Saudi arts institute to highlight national identity, support talent

Saudi Arabia's Royal Institute for Traditional Arts aims to highlight national identity and encourage and train talent. (Screengrab from TRITA video)
1 / 3
Saudi Arabia's Royal Institute for Traditional Arts aims to highlight national identity and encourage and train talent. (Screengrab from TRITA video)
Saudi Arabia's Royal Institute for Traditional Arts aims to highlight national identity and encourage and train talent. (Screengrab from TRITA video)
2 / 3
Saudi Arabia's Royal Institute for Traditional Arts aims to highlight national identity and encourage and train talent. (Screengrab from TRITA video)
Saudi Arabia's Royal Institute for Traditional Arts aims to highlight national identity and encourage and train talent. (Screengrab from TRITA video)
3 / 3
Saudi Arabia's Royal Institute for Traditional Arts aims to highlight national identity and encourage and train talent. (Screengrab from TRITA video)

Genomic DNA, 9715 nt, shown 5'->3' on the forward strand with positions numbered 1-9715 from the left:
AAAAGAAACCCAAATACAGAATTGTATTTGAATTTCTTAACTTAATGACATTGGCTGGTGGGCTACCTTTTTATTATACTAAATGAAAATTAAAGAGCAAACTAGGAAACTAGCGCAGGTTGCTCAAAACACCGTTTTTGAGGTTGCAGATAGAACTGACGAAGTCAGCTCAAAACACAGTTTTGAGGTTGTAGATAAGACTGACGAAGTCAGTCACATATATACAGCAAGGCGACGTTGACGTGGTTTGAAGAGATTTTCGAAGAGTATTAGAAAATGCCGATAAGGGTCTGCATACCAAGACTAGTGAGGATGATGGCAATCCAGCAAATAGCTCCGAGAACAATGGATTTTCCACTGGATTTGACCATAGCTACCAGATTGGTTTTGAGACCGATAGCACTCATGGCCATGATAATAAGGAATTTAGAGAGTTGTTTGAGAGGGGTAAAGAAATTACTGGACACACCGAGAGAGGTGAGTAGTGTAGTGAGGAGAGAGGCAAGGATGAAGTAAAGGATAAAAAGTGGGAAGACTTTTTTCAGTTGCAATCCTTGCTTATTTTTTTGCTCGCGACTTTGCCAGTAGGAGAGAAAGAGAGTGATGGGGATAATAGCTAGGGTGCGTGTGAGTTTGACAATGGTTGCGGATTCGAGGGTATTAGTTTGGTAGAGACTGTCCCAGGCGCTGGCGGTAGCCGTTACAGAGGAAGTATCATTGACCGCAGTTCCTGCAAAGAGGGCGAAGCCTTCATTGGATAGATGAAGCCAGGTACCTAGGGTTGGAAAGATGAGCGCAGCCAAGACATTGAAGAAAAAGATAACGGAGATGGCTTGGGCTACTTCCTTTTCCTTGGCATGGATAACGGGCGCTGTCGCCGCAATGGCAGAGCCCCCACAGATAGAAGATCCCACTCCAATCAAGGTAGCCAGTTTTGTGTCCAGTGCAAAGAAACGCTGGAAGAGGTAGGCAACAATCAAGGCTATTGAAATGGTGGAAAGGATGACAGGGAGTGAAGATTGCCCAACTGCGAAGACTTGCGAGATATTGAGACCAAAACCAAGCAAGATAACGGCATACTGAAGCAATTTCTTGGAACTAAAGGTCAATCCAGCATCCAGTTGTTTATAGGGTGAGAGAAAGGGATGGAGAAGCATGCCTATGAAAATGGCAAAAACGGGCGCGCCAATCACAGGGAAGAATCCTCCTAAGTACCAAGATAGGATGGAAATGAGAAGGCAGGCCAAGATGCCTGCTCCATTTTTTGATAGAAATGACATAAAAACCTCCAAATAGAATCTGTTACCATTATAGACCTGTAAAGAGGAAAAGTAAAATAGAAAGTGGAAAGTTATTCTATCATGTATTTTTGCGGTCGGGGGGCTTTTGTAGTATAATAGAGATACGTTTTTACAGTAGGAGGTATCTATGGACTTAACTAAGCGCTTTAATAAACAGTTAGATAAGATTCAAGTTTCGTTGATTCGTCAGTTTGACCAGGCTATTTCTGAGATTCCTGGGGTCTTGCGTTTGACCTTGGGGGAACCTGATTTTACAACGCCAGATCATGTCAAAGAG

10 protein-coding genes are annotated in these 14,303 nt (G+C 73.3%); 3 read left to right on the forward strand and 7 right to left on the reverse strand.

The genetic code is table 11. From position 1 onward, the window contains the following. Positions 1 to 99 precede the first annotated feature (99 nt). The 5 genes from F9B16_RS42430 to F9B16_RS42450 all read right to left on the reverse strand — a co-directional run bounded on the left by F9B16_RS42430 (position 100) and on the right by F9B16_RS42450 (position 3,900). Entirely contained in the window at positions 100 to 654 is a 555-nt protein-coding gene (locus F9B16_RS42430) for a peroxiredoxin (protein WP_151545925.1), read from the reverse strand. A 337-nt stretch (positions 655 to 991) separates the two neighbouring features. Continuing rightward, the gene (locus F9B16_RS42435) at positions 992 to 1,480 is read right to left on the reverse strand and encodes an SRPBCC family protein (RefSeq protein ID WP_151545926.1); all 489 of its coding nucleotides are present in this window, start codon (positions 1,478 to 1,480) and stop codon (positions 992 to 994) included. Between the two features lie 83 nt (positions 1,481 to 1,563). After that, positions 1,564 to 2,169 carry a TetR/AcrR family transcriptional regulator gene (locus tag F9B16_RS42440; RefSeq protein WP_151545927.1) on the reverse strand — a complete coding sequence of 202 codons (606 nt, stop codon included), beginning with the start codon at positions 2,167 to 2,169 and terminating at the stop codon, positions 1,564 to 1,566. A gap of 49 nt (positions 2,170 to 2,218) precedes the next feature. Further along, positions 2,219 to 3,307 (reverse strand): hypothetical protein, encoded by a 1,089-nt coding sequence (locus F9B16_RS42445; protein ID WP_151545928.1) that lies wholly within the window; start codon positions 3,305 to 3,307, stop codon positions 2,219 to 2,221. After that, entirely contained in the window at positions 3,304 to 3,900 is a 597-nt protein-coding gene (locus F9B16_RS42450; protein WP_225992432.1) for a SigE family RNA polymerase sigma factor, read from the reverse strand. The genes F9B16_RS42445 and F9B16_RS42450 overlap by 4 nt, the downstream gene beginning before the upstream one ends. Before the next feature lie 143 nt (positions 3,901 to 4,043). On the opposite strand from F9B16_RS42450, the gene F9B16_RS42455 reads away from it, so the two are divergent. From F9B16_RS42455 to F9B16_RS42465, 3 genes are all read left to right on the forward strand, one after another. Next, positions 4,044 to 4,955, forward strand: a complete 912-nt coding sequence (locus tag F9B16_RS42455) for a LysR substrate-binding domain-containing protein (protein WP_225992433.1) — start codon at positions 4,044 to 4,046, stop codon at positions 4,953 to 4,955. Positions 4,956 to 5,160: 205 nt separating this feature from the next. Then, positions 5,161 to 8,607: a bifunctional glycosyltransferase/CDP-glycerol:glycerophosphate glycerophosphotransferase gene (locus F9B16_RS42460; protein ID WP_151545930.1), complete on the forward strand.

Short Url
Updated 01 October 2021

Saudi arts institute to highlight national identity, support talent

Saudi arts institute to highlight national identity, support talent

RIYADH: A new institute will enrich traditional arts in the Kingdom, according to an official, the Saudi Press Agency reported. 

Khalid Al-Baker, who is the chief delivery support officer and acting chief marketing and communication officer at the Quality of Life Program, said the Royal Institute for Traditional Arts would highlight national identity and encourage and train talent.

“The institute is part of the Quality of Life Program initiatives and will act as a connection between our prosperous present and glorious past,” he said. “The institute will provide courses in the museum sector, traditional performing arts, and studies of the traditional visual arts.”

He said the support of Culture Minister Prince Badr bin Abdullah bin Farhan would revive and enhance national identity and work on heritage in an institutional way.